How would you evaluate the situation? What would you play and WHY? Write those answers down.
Even if you don’t have a complete answer. See where your intuition goes and what your thought process was.
Always force yourself to make a decision. You’ll have to do the same in a game. If you write down 2 moves then both are WRONG!
Only then compare your thoughts with the game continuation. Did you find the right continuation? If not, what did you miss? In case your continuation is not mentioned in the book, check it with an Engine (or preferably your Coach or a better player). You can bulk all the questions/positions to check and do it at the end of a session. Just make sure not to forget to do so…
Don’t skip over parts that seem boring. Most likely these parts are exactly where you can improve most!
Players who don’t like endings tend to be bad in endings. Players who hate slow positional play struggle to find plans and only excel playing tactical positions. Usually, your weakness is what you dislike most! Search games & World Champions that have a completely different playing style of yours. Have trouble sacrificing material? Look at the games of Mikhail Tal!
Can’t stand maneuvering? Then look at Karpov’s masterpieces.
Make yourself think along with those great minds and you’ll learn a lot.
I can’t stress enough how important it is that you think for yourself FIRST before you see their combinations/maneuvers. Once we see something it is super logical. But in a practical game, you might have NO IDEA whatsoever what to look for and what to do.
With Videos (FREE or PAID)
Nowadays nearly everything is on Video. It is much easier to study in that way. Just open YouTube and you’ll find hundreds of annotated games of World Champions. But sitting at a screen always comes with a big risk: relaxing instead of focusing.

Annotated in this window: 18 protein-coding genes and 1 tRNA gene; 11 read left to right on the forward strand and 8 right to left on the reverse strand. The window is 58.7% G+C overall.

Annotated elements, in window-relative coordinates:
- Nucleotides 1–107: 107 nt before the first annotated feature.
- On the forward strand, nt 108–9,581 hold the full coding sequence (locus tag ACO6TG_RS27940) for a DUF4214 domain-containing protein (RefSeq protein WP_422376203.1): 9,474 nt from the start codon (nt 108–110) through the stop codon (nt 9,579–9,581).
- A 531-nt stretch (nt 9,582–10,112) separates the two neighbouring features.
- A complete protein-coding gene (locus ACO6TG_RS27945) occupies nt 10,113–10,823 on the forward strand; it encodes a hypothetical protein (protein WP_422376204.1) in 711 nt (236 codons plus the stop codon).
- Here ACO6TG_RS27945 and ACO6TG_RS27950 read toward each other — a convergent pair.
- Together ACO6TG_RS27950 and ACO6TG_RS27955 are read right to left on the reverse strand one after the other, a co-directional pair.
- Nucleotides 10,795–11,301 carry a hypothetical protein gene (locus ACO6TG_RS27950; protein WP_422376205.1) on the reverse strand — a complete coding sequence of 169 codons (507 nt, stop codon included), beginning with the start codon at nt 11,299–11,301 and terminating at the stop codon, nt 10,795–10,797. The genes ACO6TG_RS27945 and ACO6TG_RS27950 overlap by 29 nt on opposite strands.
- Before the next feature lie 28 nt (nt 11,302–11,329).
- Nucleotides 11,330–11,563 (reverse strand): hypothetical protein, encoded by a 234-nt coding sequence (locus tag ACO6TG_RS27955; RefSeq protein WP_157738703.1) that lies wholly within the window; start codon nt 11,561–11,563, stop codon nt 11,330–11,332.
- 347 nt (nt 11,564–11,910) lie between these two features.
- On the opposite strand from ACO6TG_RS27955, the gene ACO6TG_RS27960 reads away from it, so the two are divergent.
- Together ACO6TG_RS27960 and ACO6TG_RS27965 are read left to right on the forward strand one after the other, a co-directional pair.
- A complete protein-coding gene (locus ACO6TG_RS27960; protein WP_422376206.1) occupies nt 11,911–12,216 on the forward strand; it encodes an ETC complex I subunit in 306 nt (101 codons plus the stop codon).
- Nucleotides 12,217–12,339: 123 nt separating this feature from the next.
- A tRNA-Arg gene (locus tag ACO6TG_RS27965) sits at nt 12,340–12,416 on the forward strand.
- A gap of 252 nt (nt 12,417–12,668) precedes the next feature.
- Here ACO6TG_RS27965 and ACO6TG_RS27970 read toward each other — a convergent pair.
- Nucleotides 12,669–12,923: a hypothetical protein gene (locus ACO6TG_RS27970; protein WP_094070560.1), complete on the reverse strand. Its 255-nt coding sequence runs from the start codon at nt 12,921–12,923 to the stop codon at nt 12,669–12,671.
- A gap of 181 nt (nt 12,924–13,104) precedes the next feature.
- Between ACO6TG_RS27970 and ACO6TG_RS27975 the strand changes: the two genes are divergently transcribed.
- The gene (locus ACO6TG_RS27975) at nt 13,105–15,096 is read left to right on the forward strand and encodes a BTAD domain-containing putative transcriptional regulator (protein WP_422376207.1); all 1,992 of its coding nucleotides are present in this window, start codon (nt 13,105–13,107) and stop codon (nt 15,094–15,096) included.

Make sure to open only this single tab when you try to study at the Computer. Don’t multi-task. EVER! Then do the same as described above with books: think for yourself! Pause the video before critical moments and take some time to figure out what you would do. Write your answers down.
Whatever is not written down, does not count as a solution.
In some great video courses, you’ll have a Coach telling you when to stop. A video that is 30 Minutes long will most likely take you an hour to finish in that way. I know that can be frustrating. You feel like you are stuck and not getting ahead. But the opposite is the case.
If you simply rush through the videos (maybe even increasing the speed…) you’ll get a quick shot of adrenaline when finishing a video. It feels like you accomplished something. But if I were to ask you 1 day later what you learned, you’ll have no idea anymore!
The goal is never to see X amount of games or videos. The goal is to learn as much as possible every time you study. Don’t measure yourself with Quantity. Measure with QUALITY.
Great Resources To Study Chess World Champions
There are hundreds of books & videos on famous World Champions and their games. I certainly did not read/see all of them, so my recommendations will be incomplete. I still hope you find something that appeals to you.
This is a list of books I will soon also add to my resource page. There is no particular order. I did read or begin to read every one of those books.